Sunday, June 30, 2013

Photography Exhibition: The Getty Museum - Japan's Modern Divide: The Photographs of Hiroshi Hamaya and Kansuke Yamamoto

Rice Harvesting, Yamagata Prefecture, 1955, Hiroshi Hamaya, gelatin silver printThe Getty Museum in Los Angeles has one of the great photographic collections in the world. The exhibition, Japan's Modern Divide: The Photographs of Hiroshi Hamaya and Kansuke Yamamoto is one of the Getty’s most interesting in some time.

This exhibition will run through August 25, 2013.

This exhibition presents the work of two 20th-century photographers, Hiroshi Hamaya and Kansuke Yamamoto, who represent important but alternate paths in Japanese photography.

Throughout his career Hiroshi Hamaya pursued objective documentation, while Kansuke Yamamoto favored avant-garde forms of expression. These photographers embody two sides of modern Japanese life: the traditional and the forward looking, the rural and the urban, the Eastern and the Western.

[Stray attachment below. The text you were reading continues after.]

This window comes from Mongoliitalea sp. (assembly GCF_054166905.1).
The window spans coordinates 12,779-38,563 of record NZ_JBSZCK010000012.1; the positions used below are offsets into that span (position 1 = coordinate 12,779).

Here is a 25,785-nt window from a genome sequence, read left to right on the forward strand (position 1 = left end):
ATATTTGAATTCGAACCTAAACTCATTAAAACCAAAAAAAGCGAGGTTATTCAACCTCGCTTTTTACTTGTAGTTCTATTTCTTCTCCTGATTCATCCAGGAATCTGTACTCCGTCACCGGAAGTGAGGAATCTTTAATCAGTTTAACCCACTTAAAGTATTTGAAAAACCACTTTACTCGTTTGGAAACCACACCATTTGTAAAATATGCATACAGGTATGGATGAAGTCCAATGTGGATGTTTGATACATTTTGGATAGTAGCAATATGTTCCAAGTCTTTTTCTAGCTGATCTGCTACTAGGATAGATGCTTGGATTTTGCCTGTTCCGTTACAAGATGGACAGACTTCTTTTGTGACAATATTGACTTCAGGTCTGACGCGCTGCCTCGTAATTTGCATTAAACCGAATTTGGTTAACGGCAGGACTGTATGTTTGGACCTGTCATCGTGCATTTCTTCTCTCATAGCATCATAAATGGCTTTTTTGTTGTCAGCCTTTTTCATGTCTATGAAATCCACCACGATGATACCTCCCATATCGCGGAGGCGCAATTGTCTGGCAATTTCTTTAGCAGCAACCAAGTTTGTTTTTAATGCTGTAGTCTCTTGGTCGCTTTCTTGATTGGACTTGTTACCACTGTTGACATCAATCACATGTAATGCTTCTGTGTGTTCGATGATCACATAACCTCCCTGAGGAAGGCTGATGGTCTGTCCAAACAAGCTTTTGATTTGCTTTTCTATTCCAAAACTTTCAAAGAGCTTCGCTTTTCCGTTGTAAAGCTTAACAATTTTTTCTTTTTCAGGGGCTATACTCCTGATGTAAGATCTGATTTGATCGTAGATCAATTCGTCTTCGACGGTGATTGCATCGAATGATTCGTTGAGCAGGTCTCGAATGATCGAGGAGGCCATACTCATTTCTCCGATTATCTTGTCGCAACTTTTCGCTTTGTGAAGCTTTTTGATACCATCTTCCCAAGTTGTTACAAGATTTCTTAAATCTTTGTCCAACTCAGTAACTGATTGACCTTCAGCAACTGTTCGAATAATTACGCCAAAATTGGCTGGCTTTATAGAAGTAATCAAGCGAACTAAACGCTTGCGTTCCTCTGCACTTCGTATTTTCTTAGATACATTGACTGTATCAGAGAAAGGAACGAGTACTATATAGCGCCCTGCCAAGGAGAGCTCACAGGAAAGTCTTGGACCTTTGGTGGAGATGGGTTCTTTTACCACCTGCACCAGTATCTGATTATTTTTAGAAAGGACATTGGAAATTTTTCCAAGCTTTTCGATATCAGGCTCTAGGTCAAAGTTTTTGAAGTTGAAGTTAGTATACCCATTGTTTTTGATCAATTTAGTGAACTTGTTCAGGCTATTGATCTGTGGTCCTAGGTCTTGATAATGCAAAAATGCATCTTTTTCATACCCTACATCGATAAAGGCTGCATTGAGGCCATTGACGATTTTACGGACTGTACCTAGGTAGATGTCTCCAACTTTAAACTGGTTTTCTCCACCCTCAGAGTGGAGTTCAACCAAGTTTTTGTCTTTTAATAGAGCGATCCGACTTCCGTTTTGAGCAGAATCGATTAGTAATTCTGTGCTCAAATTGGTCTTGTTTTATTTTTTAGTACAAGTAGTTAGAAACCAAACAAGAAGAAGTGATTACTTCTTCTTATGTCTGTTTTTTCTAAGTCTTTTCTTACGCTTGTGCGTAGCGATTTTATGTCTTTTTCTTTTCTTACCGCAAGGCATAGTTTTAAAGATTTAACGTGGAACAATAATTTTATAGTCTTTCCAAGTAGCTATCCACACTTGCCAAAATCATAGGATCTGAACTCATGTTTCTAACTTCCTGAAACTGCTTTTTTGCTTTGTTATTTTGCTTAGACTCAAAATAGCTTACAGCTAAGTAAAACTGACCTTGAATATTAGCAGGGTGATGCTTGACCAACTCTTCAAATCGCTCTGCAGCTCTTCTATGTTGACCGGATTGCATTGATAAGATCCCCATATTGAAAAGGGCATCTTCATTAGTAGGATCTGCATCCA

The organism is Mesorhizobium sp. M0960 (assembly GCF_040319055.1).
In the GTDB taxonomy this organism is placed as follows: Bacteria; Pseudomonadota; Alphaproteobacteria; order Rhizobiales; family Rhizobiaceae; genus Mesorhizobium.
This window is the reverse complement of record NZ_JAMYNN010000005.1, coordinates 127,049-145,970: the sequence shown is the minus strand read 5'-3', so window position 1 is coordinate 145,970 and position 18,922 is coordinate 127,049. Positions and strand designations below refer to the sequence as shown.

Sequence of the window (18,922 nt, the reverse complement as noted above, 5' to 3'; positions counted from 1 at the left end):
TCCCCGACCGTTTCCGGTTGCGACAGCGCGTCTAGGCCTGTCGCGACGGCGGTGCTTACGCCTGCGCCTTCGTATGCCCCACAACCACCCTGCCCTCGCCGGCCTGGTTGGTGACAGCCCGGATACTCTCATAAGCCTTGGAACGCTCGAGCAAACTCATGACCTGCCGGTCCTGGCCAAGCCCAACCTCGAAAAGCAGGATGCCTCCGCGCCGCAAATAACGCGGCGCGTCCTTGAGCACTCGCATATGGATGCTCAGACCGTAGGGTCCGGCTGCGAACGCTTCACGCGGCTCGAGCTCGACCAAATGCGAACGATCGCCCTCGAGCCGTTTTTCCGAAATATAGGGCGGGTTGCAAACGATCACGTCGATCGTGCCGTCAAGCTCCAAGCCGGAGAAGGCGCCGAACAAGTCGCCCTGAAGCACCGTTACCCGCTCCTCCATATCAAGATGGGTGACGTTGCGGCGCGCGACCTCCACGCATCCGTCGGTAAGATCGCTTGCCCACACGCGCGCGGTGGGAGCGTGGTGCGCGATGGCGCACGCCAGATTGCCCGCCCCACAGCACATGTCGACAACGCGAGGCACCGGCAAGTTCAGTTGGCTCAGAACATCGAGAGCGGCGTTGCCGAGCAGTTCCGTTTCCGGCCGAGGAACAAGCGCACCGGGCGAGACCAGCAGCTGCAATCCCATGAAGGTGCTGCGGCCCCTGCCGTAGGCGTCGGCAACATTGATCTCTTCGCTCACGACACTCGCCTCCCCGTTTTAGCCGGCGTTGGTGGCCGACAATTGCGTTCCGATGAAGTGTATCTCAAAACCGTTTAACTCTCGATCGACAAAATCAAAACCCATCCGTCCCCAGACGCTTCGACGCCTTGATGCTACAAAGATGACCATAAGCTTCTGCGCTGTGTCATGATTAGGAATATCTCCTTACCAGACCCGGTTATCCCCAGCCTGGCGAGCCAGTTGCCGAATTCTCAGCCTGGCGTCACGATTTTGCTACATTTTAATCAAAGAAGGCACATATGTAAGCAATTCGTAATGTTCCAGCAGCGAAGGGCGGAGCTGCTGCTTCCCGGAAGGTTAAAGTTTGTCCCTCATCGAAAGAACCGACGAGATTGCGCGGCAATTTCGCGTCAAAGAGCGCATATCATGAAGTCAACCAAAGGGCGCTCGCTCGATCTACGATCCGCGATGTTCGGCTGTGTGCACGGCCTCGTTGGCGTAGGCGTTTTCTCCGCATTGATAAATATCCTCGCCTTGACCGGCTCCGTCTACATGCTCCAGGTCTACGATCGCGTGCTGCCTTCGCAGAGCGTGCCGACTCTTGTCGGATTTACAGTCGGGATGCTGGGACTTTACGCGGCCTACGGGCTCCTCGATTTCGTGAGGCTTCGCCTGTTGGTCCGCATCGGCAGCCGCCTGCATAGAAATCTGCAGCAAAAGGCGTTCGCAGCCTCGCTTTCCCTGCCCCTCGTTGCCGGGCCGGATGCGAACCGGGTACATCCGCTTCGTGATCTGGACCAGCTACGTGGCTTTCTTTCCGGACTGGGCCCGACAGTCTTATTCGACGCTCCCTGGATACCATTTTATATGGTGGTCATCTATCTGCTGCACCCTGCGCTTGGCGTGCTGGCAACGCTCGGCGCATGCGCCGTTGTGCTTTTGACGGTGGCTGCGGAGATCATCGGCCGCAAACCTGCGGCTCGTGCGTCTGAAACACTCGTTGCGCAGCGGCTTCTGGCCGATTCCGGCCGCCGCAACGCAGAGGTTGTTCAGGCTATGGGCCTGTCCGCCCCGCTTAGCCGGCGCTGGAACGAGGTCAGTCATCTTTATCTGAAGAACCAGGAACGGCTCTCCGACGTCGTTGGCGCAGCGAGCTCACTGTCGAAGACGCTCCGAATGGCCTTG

Both artists grew up during the brief Taishō era (1912–1926), a period of industrialization and experimentation that ushered in the modern Shōwa era (1926–1989). It was during this time, between the international Depression and World War II, that Hamaya began to document regional traditions and social issues, primarily on the country's rugged "back coast" along the Sea of Japan. In contrast, Yamamoto found inspiration in Surrealist art from Europe and produced innovative, socially conscious photographs, poems, and other works that advanced the avant-garde movement in Japan.

If you’re in the Los Angeles, California area before this exhibition leaves, don’t miss it.

As I travel, I love seeing the work of other photographers as I hope you do. If you know of a new photographic exhibition which you think the Blog should publicize, please contact me.

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